As I’ve already shown, the dot syntax is largely unnecessary when writing expressions. The same also applies to semicolons. The only time a statement has to terminated with a semicolon is when there are multiple statements on the same line and, even then, the semicolon is only really necessary if the multiple statements could realistically be interpreted as a single statement by the compiler. In other words, the semicolon is more of a compiler hint than a hard language syntax requirement.

The return Keyword is Optional

In the same vein, Scala regards the return keyword as optional. The idea is that any given method should have a single point of entry and a single point of exit. So it takes the view that the last line of a method body is the point of exit and simply returns it. Looking at the increment example from earlier:

def increment(n: Int): Int = { n + 1 }

You’ll notice that I don’t prefix the expression n + 1 with return. Since it’s the last line of the method body and my method signature indicates a return type of Int, the compiler automatically returns the integer result of the expression. I could have also written the method as:

def increment(n: Int): Int = { val r = n + 1 r }

In this example I’ve assigned the result of the expression n + 1 to the variable r and placed r by itself on the last line of the method body. The compiler takes exactly the same view as before and simply returns r as expected.

Declaring Types is Optional

The last case I’m considering here is declaring variable types. In earlier versions of C# to declare a variable I’d type:

Person p = new Person();

And in more recent versions I’d express the same thing as:

var p = new Person();

The idea is that the type of the variable is inferred based on the type being assigned. Scala gives the same capability with a twist. First, Scala makes a hard distinction between mutable and immutable state. Immutable variables are declared with the val keyword and mutable variables are declared with the var keyword. So, in practice, I could assign a value to a val and, if I tried to reassign it later, the code wouldn’t compile. However, if I declared the variable using var, I could reassign as often as I like. For example:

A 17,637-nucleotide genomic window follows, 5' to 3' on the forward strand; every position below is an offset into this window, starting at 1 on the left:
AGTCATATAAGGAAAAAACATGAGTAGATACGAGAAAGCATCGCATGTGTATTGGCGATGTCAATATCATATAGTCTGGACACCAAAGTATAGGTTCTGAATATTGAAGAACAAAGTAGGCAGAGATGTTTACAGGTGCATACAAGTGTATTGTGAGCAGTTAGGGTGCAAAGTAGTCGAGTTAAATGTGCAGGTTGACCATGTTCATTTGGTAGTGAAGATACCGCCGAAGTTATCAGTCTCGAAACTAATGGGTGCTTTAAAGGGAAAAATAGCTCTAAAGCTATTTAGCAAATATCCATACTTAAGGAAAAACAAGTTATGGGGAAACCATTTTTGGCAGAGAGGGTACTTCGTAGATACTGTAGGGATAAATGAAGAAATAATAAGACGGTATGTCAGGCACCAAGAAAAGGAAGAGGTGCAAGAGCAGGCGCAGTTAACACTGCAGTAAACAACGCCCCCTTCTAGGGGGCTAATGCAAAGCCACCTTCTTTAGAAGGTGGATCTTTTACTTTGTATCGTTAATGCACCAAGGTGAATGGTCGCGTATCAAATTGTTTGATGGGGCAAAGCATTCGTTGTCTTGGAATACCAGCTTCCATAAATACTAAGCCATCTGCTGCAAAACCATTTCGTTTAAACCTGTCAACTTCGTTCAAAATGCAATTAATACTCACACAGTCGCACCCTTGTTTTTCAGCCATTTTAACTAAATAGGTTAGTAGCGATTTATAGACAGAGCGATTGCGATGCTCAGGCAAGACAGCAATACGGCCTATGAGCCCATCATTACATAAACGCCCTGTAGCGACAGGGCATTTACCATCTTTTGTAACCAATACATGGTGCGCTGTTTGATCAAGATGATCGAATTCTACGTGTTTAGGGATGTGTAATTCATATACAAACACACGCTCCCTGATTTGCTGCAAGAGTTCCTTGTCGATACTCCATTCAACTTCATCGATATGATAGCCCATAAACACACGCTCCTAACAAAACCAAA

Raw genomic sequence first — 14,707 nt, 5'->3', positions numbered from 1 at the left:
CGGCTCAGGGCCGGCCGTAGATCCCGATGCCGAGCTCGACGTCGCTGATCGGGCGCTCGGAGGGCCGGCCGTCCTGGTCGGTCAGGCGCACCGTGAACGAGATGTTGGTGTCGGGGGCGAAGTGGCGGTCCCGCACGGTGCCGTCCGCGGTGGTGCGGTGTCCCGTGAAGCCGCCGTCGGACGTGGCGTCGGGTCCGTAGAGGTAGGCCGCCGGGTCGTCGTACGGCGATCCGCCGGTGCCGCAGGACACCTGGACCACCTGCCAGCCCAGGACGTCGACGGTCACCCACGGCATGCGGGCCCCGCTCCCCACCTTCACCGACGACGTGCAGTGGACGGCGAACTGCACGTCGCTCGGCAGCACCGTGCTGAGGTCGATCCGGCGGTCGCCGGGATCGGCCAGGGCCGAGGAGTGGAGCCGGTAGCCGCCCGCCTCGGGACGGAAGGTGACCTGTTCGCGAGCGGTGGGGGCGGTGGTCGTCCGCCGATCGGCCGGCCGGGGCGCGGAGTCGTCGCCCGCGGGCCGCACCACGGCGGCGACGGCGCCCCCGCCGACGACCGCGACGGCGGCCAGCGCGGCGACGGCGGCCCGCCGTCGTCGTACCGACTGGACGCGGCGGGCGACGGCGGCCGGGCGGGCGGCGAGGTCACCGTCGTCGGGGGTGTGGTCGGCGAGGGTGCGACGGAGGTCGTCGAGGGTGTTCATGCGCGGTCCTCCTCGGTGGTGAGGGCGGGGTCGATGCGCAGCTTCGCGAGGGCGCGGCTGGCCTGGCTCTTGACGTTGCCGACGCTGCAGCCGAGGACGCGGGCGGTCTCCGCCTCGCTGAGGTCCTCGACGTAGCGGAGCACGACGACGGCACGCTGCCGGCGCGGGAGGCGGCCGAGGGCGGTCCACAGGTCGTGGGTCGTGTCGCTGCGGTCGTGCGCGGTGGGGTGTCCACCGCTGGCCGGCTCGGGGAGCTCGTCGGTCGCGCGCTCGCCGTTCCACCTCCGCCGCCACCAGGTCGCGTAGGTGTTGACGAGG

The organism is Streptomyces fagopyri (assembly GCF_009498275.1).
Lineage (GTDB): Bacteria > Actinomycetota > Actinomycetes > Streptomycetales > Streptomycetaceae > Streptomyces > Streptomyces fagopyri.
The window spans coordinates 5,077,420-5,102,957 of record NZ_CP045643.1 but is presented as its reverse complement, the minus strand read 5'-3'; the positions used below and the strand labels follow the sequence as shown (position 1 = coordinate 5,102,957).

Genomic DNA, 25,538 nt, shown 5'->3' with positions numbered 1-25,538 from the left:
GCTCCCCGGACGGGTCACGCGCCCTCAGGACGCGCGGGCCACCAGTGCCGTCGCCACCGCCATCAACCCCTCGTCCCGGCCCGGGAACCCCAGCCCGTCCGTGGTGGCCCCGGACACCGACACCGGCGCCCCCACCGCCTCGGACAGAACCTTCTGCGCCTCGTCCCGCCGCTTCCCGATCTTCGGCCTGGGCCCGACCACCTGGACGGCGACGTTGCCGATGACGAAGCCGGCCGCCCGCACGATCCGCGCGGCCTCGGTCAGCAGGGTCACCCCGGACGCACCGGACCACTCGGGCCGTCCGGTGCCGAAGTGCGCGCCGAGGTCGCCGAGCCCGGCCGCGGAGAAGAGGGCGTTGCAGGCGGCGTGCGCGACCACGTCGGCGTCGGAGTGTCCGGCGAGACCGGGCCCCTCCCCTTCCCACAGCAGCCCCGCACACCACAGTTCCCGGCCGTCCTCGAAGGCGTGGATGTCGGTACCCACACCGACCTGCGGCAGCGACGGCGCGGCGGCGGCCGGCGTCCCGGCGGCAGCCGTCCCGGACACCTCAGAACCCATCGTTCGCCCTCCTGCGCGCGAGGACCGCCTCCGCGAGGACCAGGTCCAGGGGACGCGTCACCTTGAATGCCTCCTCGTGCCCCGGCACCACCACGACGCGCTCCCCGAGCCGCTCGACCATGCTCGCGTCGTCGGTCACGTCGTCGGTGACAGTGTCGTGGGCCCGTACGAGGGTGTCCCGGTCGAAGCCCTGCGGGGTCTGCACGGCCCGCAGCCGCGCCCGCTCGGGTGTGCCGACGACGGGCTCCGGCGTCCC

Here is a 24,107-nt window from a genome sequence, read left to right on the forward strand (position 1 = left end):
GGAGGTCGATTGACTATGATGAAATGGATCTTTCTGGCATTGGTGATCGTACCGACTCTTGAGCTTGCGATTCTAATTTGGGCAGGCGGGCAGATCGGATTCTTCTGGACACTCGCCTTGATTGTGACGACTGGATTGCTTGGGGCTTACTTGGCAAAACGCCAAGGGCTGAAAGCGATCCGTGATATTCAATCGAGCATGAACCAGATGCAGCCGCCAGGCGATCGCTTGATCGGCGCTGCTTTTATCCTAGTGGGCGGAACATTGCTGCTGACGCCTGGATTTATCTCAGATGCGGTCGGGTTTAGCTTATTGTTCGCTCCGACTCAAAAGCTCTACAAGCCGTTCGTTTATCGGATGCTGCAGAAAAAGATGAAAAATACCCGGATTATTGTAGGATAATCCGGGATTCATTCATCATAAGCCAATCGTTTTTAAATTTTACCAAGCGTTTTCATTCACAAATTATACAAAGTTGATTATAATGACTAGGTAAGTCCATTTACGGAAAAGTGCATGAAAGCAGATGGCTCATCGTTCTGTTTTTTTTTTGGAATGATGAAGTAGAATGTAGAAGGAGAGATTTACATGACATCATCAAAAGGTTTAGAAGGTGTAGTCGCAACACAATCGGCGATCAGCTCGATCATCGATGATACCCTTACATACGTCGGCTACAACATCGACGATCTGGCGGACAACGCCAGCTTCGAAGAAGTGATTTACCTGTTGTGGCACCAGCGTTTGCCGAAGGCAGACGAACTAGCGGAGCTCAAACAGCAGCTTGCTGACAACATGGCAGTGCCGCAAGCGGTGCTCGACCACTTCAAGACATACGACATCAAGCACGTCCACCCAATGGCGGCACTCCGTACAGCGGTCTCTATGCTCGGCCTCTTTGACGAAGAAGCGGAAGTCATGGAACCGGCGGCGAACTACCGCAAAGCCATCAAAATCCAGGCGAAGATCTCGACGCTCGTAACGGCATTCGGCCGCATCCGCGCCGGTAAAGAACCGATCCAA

val a = "A" 
a = "B" // <-- This will break!

var x = "A" 
x = "B" 
x = "C" 
x = "D" // and so on...

The type of the variable (either val or var) is also inferred based on the type being assigned. However, I could explicitly declare the type if I wanted:

val b: Int = 123

This also extends to declaring the return types of methods. Going back to the increment method example, I wrote the method signature as:

def increment(n: Int): Int

The trailing semicolon and Int indicate the return type of the method. I could have written:

def increment(n: Int)

and the compiler would have interpreted it in exactly the same way since the result that is returned by the last line is an Int.

Interestingly, the type declaration on the method argument is required and if omitted, it will break.